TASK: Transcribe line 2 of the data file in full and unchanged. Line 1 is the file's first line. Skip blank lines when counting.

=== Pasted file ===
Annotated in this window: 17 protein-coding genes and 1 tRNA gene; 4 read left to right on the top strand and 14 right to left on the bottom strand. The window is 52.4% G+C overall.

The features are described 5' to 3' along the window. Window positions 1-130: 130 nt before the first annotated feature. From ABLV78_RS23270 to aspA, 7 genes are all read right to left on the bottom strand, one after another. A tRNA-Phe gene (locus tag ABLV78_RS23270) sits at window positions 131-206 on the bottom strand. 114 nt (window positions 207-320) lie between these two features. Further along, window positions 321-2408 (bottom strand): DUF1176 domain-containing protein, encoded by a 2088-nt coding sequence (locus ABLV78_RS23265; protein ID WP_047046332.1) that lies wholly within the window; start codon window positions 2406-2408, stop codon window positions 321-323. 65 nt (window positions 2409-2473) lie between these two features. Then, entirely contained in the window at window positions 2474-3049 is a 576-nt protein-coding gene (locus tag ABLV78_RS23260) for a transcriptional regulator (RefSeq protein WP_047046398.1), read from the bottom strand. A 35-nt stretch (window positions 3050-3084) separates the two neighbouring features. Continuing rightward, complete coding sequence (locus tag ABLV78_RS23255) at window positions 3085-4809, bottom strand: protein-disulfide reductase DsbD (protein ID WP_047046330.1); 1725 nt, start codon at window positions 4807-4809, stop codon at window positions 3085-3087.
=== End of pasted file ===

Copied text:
The features are described 5' to 3' along the window. Window positions 1-130: 130 nt before the first annotated feature. From ABLV78_RS23270 to aspA, 7 genes are all read right to left on the bottom strand, one after another. A tRNA-Phe gene (locus tag ABLV78_RS23270) sits at window positions 131-206 on the bottom strand. 114 nt (window positions 207-320) lie between these two features. Further along, window positions 321-2408 (bottom strand): DUF1176 domain-containing protein, encoded by a 2088-nt coding sequence (locus ABLV78_RS23265; protein ID WP_047046332.1) that lies wholly within the window; start codon window positions 2406-2408, stop codon window positions 321-323. 65 nt (window positions 2409-2473) lie between these two features. Then, entirely contained in the window at window positions 2474-3049 is a 576-nt protein-coding gene (locus tag ABLV78_RS23260) for a transcriptional regulator (RefSeq protein WP_047046398.1), read from the bottom strand. A 35-nt stretch (window positions 3050-3084) separates the two neighbouring features. Continuing rightward, complete coding sequence (locus tag ABLV78_RS23255) at window positions 3085-4809, bottom strand: protein-disulfide reductase DsbD (protein ID WP_047046330.1); 1725 nt, start codon at window positions 4807-4809, stop codon at window positions 3085-3087.